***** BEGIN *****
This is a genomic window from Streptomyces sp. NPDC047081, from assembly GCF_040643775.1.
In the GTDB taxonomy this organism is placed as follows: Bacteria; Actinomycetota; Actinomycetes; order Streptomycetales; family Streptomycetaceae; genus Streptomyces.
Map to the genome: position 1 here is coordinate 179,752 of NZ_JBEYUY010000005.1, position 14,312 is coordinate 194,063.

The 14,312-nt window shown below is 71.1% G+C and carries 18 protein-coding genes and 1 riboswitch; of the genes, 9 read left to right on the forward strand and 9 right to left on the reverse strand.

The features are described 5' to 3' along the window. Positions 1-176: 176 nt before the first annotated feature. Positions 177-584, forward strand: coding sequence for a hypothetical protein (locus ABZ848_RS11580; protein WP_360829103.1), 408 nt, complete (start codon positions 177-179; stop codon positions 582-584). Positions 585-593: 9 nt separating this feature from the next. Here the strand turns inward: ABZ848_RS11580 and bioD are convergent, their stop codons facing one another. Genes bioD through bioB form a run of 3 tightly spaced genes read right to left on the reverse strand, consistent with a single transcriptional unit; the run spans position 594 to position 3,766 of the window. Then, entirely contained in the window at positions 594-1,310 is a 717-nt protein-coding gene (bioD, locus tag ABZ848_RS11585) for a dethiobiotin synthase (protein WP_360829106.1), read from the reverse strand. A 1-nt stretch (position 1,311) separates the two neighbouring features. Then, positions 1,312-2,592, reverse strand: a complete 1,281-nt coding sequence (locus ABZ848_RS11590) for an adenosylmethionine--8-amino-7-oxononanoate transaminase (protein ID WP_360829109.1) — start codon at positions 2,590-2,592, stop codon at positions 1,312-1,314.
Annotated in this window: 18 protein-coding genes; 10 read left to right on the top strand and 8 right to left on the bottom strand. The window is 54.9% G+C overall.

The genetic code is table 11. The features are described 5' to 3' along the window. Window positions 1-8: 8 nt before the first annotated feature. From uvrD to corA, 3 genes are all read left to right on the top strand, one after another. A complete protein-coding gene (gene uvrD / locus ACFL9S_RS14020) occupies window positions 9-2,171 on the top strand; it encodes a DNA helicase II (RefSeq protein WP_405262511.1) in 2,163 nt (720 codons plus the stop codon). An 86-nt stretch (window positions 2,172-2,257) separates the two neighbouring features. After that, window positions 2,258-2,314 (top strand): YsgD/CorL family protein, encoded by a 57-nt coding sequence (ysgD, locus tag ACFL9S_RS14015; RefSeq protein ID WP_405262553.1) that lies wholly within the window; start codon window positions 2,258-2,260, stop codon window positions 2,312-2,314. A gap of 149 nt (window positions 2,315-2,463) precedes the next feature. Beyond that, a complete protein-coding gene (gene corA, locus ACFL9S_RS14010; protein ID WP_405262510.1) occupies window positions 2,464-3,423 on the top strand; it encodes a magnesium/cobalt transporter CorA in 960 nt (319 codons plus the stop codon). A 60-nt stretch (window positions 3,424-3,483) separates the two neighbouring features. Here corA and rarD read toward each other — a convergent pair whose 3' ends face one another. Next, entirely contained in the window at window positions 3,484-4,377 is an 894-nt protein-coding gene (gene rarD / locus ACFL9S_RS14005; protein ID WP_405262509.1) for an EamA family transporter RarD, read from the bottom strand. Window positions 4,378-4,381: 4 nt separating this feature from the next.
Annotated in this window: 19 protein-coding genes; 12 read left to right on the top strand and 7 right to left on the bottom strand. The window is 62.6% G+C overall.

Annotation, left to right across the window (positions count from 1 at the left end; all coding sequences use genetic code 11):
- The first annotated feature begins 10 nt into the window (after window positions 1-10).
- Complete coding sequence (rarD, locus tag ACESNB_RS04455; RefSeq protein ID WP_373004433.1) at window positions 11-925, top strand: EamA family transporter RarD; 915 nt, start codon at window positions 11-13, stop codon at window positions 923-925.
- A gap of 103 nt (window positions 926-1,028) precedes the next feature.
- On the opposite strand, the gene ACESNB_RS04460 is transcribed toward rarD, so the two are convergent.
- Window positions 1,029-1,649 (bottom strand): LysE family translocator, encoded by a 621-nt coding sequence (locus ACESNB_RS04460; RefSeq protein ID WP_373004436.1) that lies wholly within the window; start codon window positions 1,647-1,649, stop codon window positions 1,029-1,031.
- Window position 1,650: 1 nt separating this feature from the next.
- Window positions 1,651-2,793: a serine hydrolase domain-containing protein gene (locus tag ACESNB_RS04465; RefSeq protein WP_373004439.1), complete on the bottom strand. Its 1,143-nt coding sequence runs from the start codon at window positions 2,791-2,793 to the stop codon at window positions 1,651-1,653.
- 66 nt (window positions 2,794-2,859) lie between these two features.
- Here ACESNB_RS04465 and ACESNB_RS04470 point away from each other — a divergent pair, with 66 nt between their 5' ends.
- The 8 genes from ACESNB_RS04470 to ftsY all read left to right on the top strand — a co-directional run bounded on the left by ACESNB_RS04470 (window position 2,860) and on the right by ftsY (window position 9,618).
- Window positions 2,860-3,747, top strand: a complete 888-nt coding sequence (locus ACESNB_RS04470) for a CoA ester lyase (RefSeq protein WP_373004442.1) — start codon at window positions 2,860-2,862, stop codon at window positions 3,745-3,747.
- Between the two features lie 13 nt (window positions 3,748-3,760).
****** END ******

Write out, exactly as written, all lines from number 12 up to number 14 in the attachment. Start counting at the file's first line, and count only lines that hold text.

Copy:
- A gap of 103 nt (window positions 926-1,028) precedes the next feature.
- On the opposite strand, the gene ACESNB_RS04460 is transcribed toward rarD, so the two are convergent.
- Window positions 1,029-1,649 (bottom strand): LysE family translocator, encoded by a 621-nt coding sequence (locus ACESNB_RS04460; RefSeq protein ID WP_373004436.1) that lies wholly within the window; start codon window positions 1,647-1,649, stop codon window positions 1,029-1,031.